Every now and then I share a post on this site from my personal blog because it has very important business applications. This is one of those times….
My father passed away unexpectedly in 2008. He was not a wealthy man and as a result, the possessions he left behind didn’t consist of much. I inherited a small life insurance policy (which barely covered his burial expenses), a coin collection, and a few other small items around his house that I decided to keep as reminders of him. However, none of those things meant more to me than the words he wrote on the back of his life insurance policy file. It was only a short paragraph that he wrote to my sister and me, but it meant so much more because at that moment I was never able to speak to my father again. I would never hear his voice again. But those words gave me the ability to hear his voice one last time. They essentially became the last words my father ever spoke to me. Read More Here
Do you experience conflict with your spouse regarding the delicate balance between the amount of time spent working and the amount of time spent with the family? Do you feel like you and your spouse just aren’t “on the same page” when it comes to how much time you are spending at work and the commitment required to run a successful business? I’m going to share with you three simple steps Tiffany and I took at the beginning of my real estate career that had huge impacts on our relationship and our unity at home.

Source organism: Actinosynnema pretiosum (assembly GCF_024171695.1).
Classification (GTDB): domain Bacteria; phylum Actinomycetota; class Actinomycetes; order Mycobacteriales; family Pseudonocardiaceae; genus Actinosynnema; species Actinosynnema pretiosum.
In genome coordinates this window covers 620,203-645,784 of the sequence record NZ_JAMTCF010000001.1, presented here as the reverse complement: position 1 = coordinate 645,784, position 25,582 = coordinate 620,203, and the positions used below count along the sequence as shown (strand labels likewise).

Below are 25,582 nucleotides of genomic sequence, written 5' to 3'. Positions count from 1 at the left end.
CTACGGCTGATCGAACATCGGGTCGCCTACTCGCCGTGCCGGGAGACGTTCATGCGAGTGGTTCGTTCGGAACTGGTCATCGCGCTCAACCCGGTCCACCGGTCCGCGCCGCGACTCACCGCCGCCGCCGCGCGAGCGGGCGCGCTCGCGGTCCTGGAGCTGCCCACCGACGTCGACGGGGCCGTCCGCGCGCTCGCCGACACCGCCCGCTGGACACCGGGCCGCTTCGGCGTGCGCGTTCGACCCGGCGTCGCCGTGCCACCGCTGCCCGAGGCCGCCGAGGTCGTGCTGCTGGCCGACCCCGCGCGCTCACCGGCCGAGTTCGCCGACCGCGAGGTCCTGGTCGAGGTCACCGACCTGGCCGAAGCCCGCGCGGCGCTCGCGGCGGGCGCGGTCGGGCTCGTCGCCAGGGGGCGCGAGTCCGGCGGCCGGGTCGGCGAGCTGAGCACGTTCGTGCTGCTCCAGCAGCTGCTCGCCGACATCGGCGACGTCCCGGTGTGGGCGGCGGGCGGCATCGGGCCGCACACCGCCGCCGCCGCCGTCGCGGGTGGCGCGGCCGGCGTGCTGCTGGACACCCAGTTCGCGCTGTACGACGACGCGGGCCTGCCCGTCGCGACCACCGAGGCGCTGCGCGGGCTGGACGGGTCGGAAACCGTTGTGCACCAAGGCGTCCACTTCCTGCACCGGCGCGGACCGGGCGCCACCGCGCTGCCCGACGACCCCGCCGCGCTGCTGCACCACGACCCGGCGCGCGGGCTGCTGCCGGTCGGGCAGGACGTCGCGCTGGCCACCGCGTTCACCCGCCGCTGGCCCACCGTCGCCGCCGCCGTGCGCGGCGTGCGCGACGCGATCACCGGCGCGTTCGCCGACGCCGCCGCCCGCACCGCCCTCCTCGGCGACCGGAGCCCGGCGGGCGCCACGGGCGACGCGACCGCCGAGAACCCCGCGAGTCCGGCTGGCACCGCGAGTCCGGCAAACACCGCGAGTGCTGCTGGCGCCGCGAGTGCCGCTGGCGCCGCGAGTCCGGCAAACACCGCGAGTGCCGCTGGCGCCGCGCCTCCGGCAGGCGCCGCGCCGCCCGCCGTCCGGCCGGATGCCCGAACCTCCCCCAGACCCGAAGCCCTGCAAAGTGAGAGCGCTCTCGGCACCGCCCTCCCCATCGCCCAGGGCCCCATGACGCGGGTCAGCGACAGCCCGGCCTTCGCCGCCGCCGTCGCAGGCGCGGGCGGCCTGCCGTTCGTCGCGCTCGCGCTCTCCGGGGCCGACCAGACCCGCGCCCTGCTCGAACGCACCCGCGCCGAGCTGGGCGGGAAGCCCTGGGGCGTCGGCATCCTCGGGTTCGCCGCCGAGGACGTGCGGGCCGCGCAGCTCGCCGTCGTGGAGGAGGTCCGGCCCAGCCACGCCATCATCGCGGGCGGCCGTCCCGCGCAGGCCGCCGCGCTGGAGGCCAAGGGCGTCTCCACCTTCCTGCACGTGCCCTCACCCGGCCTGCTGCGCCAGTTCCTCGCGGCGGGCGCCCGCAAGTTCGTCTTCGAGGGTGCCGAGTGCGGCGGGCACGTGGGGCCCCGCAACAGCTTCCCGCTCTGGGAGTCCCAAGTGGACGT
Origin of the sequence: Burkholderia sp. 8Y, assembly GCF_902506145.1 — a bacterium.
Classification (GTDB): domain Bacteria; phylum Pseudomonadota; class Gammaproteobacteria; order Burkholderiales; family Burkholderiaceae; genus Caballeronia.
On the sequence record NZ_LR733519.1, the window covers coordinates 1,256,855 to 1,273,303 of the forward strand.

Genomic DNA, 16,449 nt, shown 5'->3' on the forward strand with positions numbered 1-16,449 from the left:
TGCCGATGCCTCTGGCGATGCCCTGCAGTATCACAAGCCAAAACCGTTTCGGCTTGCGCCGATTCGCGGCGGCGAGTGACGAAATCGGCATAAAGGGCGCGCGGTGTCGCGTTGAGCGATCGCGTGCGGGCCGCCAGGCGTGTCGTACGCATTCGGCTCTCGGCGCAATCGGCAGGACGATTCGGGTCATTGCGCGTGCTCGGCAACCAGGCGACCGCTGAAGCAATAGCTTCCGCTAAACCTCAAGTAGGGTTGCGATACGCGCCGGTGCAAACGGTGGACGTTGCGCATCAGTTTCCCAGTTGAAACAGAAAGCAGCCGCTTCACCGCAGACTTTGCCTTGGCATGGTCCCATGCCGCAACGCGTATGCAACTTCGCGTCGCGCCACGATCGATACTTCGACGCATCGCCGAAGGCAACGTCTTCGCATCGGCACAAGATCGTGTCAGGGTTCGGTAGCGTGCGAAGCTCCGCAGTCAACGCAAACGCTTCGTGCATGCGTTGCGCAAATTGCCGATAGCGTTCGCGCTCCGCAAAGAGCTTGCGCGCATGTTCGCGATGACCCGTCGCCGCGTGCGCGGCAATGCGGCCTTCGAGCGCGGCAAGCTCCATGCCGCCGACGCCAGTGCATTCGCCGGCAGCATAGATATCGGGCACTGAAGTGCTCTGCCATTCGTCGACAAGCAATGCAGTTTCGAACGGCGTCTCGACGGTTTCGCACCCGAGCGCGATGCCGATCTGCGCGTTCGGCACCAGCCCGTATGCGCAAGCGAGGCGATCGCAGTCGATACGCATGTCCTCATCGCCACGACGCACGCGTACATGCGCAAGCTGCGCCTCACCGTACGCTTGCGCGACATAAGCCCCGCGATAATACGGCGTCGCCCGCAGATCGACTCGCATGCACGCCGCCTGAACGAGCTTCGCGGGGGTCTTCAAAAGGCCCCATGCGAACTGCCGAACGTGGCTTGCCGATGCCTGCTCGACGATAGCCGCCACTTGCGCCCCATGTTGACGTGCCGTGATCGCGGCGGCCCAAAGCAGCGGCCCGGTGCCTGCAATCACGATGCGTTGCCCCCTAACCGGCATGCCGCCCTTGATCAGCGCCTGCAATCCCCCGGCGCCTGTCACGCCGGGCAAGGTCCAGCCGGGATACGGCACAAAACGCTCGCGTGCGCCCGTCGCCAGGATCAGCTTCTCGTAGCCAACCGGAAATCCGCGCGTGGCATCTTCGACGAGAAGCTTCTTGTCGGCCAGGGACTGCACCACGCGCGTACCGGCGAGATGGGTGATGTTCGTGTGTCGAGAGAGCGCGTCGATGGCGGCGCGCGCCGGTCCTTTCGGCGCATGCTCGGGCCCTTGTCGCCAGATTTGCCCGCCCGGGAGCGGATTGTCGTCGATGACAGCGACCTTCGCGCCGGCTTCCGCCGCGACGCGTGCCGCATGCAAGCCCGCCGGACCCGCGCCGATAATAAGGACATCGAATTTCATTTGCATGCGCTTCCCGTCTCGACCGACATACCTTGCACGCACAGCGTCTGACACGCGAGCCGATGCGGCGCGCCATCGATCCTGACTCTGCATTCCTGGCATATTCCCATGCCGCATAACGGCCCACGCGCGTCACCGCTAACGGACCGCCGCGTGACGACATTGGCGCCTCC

Every year there is a list published by Forbes Magazine of the 400 wealthiest Americans—“The FORBES 400”. Consider this astounding fact for a second. The Jews represent less than 3% of the U.S population. HOWEVER, each year they are estimated to make up between 20-50% of the people featured on the Forbes 400. WOW!! Did you read that? Their should only be 5- 10 Jews on that list but somehow there are 80-100+ consistently. How have the Jews accomplished this? What is it that the Jews know about making money and building wealth that you and I don’t? That’s what I would like to discuss today.
Every so often I will teach a class to agents on some aspect of building and growing their business. It never fails that as I teach the class someone makes a comment that sounds something like this…
“Mike, what your saying is great but honestly I don’t really want to have a business like yours. I don’t need a business (team) that’s as big as yours.”